Latent Herpesvirus Infection Augments Experimental
Kevin M. Vannella1, Tracy R. Luckhardt2, Carol A. Wilke2, Linda F. van Dyk3, Galen B. Toews2, and
Bethany B. Moore2,4
1Graduate Program in Immunology,2Division of Pulmonary and Critical Care Medicine, Department of Internal Medicine, and4Department of
Microbiology and Immunology, University of Michigan Medical School, Ann Arbor, Michigan; and3Department of Microbiology, University of
Colorado School of Medicine, Aurora, Colorado
Rationale: No effective treatment exists for idiopathic pulmonary
fibrosis, and its pathogenesis remains unclear. Accumulating evi-
dence implicates herpesviruses as cofactors (either initiating or
exacerbating agents) of fibrotic lung disease, but a role for latent
herpesvirus infection has not been studied.
Objectives: To develop a murine model to determine whether latent
herpesvirus infection can augment fibrotic responses and to gain
insight into potential mechanisms of enhanced fibrogenesis.
before a fibrotic challenge with fluorescein isothiocyanate or bleo-
mycin so that the virus was latent at the time of fibrotic challenge.
Measurements were made after viral infection alone or after the
establishment of fibrosis.
Measurements and Main Results: gHerpesvirus is latent by 14 days
post infection, and infection 14 to 70 days before fibrotic chal-
lenge augmented fibrosis. Fibrotic augmentation was not de-
pendent on reactivation of the latent virus to a lytic state. Total
latently infected mice administered fibrotic challenge compared
with mock-infected mice that received fibrotic challenge. Latent
infection up-regulates expression of proinflammatory chemo-
kines, transforming growth factor-b1, and cysteinyl leukotrienes
in alveolar epithelial cells.
Conclusions: Latent gherpesvirus infection augments subsequent
fibrotic responsesinmice. Enhanced fibrosis isassociated with the
induction of profibrotic factors and the recruitment of fibrocytes.
the hypothesis that gherpesviruses can serve as initiating cofac-
tors in the pathogenesis of pulmonary fibrosis.
Keywords: chemokine; epithelial cells; fibrocyte; interstitial lung dis-
Idiopathic pulmonary fibrosis (IPF) is characterized by pro-
gressive and relentless lung scarring and is the most lethal
interstitial lung disease (1). Fibrotic lung disease likely results
from a dysregulated healing response to injurious events within
the lung, but initiating agents and molecular mechanisms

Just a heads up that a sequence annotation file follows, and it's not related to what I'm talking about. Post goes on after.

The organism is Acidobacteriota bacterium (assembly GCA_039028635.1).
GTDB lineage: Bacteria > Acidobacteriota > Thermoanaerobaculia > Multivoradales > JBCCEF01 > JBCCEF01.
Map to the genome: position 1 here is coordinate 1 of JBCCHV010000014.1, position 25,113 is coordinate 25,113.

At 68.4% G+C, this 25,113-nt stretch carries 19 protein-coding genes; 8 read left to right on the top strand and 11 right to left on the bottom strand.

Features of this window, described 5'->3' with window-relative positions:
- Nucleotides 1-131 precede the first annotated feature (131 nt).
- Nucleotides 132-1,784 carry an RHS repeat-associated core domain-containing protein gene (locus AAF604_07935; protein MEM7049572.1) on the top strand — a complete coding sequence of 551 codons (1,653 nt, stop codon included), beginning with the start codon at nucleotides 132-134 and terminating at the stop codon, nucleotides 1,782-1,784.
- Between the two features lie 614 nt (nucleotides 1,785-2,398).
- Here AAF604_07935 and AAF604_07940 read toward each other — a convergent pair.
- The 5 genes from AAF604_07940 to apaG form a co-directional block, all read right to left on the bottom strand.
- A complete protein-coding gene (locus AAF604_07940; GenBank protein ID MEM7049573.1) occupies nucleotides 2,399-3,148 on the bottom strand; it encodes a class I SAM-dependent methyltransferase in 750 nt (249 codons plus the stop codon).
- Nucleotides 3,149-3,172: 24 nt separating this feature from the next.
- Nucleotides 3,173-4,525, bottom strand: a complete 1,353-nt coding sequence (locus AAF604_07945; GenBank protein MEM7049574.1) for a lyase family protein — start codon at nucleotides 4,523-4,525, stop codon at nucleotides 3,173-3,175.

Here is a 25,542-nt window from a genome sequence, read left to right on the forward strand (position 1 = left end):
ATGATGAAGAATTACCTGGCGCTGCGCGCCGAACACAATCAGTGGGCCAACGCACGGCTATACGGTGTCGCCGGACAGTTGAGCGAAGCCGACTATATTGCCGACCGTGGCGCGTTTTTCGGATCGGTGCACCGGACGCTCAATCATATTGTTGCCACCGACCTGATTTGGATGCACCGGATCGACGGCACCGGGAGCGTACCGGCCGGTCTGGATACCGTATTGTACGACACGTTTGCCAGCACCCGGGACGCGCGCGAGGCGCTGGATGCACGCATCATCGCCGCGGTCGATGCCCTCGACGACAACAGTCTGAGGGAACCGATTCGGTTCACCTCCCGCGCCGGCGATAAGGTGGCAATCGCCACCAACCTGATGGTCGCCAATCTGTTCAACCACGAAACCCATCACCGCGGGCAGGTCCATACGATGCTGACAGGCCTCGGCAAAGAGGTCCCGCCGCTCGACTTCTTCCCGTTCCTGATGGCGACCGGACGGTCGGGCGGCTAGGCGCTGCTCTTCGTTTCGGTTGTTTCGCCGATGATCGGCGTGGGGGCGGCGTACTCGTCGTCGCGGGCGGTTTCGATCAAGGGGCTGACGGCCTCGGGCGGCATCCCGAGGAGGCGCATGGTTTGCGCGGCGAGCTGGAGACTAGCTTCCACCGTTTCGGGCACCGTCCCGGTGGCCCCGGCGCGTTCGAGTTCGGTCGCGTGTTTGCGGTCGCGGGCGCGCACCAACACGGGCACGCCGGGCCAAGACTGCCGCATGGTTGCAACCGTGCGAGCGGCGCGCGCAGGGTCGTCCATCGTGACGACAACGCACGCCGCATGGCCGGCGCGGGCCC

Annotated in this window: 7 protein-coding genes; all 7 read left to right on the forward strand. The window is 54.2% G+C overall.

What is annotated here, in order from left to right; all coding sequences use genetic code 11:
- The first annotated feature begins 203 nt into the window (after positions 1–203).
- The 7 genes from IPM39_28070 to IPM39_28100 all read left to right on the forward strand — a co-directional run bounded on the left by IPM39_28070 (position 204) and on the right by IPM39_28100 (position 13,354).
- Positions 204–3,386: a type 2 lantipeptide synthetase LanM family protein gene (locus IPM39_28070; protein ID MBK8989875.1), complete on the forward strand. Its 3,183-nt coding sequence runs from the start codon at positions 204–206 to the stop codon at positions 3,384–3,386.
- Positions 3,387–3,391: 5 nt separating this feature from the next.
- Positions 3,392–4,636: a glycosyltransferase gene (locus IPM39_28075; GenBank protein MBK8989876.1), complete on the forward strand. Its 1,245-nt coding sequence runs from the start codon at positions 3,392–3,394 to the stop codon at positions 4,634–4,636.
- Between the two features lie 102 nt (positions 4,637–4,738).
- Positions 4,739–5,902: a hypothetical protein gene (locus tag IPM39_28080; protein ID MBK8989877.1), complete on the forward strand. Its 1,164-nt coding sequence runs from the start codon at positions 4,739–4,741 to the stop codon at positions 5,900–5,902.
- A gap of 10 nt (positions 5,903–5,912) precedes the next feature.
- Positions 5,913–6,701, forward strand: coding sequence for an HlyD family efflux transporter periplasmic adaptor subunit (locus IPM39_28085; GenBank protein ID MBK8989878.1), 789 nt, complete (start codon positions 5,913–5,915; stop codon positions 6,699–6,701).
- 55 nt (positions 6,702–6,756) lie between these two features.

Herpesviruses have been suggested as cofactors for fibrosis
because their life cycle involves lytic replication followed by
establishment of lifelong latency with the potential for reac-
tivation. Previous studies have correlated the presence of
Epstein-Barr virus (EBV), cytomegalovirus, and human her-
pesviruses (HHV)-7 and -8 with IPF in human patients (2–5).
However, other studies find no association (6, 7). Mouse models
have been used to examine whether murine gherpesvirus-68
(gHV-68) contributes to the development of fibrotic lung
disease because gHV-68 is genetically and biologically similar
to EBV and HHV-8 (8). Although gHV-68 infection alone
does not cause fibrosis in wild-type mice, lytic gHV-68 pro-
motes the development of pulmonary fibrosis in the presence
of an exogenous injury insufficient to cause fibrosis on its own
(9). Furthermore, persistent lytic reactivation of gHV-68
induces fibrosis in Th2-biased mice (10). In addition, we have
recently shown that lytic gHV-68 infection can exacerbate
established pulmonary fibrosis (11). The mechanisms identi-
fied to contribute to lytic virus-induced exacerbation of
fibrosis have included Th2 bias, persistent reactivation, alter-
native activation of macrophages, and fibrocyte recruitment
Each of these findings provide clues about roles for lytic
gHV-68 infection in fibrosis, but most humans harbor latent
herpesviruses for their lifetime, and IPF normally occurs at
advanced age (14). A role for latent herpesviruses in fibrosis
has not been studied. Thus, we sought to establish an animal
model to test the hypothesis that latent gherpesvirus infection
can serve as a cofactor or an initiating agent of fibrosis in wild-
type mice. In these studies, we first infected mice intranasally
with gHV-68 and waited for latency to be established in the
lungs. We next challenged the mice with a fibrotic stimulus:
either fluorescein isothiocyanate (FITC) or bleomycin. Our
results demonstrate the ability of latent gHV-68 to augment
a subsequent fibrotic challenge and identify important latent
virus-induced alterations of lung epithelial cells that likely
promote fibrotic inflammation and extracellular matrix de-
AT A GLANCE COMMENTARY
Scientific Knowledge on the Subject
Herpesviruses have been associated with idiopathic pul-
monary fibrosis clinically, and animal models have sug-
gested a role for lytic infection as a fibrotic cofactor.
What This Study Adds to the Field
This study describes the first animal model for latent
herpesvirus-induced augmentation of lung fibrosis. Viral
augmentation of fibrosis is associated with fibrocyte re-
cruitment and induction of profibrotic mediators by la-
tently infected alveolar epithelial cells.
(Received in original form May 27, 2009; accepted in final form December 3, 2009)
Supported by NIH grants HL071586 (G.B.T. and B.B.M.), AI065543 (B.B.M.),
CA103632 (L.F.v.D.), and a research gift from the Martin Edward Galvin fund for
pulmonary fibrosis research. K.M.V. was supported by the Herman and Dorothy
Correspondence and requests for reprints should be addressed to Bethany B.
Moore, Ph.D., 4062 BSRB, 109 Zina Pitcher Place, Ann Arbor, MI 48109-2200.
This article has an online supplement, which is accessible from this issue’s table of
contents at www.atsjournals.org
Am J Respir Crit Care Med
Internet address: www.atsjournals.org
Vol 181. pp 465–477, 2010
Male mice (2–5 mo) were from Jackson Laboratories, Bar Harbor, ME.
Animal protocols were approved by the University of Michigan
Committee on the Use and Care of Animals.
Mice were anesthetized and 5 3 104plaque forming units (PFU) of
gHV-68 clone WUMS (American Type Culture Collection, Manassas,
VA), DORF72 (a v-cyclin mutant virus described previously (15)), or